This Woman State GOP Chair Is Paid $20K Less Than Her Male Predecessor

A woman scorned.<a href="http://www.youtube.com/watch?v=8BlCbGUf7x8">Washington GOP</a>/YouTube


Susan Hutchinson, the chair of the Washington state Republican party, earns $20,000 less than her male predecessor, and her request for equal pay has kicked off an ugly internal spat among state GOP leaders.

The Washington GOP executive committee voted to cut the party chair’s salary from $95,000 to about $75,000 in August, shortly before Hutchinson was elected to the position. Officials cited a budget shortfall. But in an internal memo to the committee, which the Seattle Times uncovered earlier this week, Hutchinson said that the vote violated the party’s bylaws and could be seen as “discriminatory and vindictive.”

“The pay cut defies the concept of equal pay for equal work, playing into the ‘war on women’ narrative against Republicans,” she wrote.

Last week, prior to sending the memo, Hutchinson met with the committee and asked them to raise her salary to match that of her predecessor, Kirby Wilbur. But, according to the memo, her request was denied and it “soured” the committee’s mood.

“I left the meeting demoralized, and so did my hardworking staff,” she wrote. “I heard that some of you felt beat up and angry, while others were very pleased. This kind of division over something so minor is not what will move us forward.” Hutchinson added that she has already raised $22,000 for the party from her personal contacts, “which more than covers” the raise she requested.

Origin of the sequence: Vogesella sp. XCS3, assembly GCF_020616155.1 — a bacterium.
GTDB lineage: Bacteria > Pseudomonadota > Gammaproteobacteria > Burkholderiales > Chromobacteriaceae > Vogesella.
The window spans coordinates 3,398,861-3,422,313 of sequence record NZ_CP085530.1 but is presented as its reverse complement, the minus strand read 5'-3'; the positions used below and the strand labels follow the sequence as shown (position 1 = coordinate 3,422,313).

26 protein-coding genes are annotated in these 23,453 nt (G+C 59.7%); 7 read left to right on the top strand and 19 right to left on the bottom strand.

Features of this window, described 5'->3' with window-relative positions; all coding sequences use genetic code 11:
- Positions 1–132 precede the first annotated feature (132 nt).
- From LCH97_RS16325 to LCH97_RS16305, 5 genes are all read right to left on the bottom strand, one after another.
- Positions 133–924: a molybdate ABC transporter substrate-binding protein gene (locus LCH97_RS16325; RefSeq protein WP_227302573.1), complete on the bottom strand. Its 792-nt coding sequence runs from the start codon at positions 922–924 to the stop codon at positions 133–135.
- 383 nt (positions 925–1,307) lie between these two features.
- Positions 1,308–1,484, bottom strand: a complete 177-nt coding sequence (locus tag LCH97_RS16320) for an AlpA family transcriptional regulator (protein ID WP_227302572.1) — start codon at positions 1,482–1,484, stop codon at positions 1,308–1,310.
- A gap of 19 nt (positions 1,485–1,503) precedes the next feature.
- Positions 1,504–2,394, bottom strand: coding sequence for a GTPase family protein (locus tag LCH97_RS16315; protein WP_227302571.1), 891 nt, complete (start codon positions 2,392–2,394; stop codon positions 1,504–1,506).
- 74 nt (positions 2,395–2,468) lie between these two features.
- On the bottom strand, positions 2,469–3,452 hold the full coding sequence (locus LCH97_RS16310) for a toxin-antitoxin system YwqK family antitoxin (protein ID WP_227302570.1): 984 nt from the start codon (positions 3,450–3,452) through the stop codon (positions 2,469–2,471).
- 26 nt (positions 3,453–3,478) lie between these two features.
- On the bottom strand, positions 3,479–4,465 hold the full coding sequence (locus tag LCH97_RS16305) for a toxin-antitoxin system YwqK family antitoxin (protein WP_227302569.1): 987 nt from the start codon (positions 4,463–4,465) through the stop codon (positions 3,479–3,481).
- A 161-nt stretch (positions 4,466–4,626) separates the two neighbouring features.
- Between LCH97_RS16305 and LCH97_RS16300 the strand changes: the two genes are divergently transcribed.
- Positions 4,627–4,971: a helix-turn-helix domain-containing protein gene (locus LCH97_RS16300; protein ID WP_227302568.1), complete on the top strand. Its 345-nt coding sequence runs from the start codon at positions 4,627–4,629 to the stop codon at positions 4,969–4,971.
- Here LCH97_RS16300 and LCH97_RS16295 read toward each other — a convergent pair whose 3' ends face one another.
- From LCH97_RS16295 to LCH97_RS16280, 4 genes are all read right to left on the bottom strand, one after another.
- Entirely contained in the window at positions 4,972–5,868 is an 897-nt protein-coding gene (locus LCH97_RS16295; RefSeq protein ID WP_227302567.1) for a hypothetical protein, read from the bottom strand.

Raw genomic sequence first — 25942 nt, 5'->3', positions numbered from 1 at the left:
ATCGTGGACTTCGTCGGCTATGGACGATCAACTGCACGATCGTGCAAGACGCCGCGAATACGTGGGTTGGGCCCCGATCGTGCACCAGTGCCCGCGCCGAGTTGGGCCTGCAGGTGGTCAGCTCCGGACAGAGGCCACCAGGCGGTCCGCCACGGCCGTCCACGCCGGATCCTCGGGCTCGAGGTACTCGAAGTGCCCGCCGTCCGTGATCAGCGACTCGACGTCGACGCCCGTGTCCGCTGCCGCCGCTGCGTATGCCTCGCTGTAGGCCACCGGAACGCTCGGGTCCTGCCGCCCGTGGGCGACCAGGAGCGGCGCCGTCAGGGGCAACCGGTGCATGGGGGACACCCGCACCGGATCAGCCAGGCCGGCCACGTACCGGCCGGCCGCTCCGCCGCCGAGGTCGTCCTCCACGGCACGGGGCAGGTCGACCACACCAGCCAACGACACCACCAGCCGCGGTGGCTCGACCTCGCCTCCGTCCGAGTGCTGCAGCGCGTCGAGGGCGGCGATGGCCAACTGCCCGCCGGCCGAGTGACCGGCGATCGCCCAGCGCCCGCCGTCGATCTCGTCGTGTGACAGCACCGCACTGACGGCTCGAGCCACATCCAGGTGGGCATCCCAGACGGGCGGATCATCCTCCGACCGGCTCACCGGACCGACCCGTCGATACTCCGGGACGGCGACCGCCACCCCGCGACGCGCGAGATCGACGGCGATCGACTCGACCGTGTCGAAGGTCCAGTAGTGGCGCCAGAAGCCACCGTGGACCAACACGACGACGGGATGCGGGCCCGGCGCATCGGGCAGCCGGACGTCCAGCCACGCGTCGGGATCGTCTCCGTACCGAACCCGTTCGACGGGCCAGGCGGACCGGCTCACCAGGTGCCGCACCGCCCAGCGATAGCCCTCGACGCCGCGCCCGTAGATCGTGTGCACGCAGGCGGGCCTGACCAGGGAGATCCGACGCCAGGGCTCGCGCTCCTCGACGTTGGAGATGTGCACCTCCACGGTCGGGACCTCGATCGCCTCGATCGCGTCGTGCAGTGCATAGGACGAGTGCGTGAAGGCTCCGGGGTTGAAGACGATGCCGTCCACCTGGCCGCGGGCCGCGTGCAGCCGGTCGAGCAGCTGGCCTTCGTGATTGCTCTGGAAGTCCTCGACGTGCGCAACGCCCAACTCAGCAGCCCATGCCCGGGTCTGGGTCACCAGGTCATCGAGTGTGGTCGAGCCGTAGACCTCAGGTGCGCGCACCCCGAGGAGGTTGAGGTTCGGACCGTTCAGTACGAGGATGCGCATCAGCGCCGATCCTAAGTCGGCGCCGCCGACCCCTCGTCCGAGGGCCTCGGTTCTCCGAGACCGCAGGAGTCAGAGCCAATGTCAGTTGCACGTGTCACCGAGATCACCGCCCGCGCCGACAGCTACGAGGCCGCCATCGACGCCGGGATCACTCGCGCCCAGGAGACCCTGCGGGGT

According to the Times, Hutchinson’s memo has raised bitter feelings among her fellow Republicans:

“Republican sources told the Seattle Times some GOP leaders were dismayed by Hutchison raising the ‘war on women’ meme in her memo. They added that there has long been discussion within the party about how much the state party chair should be paid. ‘There is no war on women,’ said one GOP source familiar with the dispute.”

Despite her strong words, Hutchinson said in her memo that she’d accept the pay cut for now, in a bid to smooth things over. “Please, for the sake of the Party, put this issue to rest and don’t let it fester going forward,” she wrote. “I particularly don’t want persons outside the party to hear about the quibbling as it will undermine our fundraising efforts among major donors. We have a very positive story to tell, and together we will win!”

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  • Molly Redden is a former reporter in Mother Jones' Washington bureau.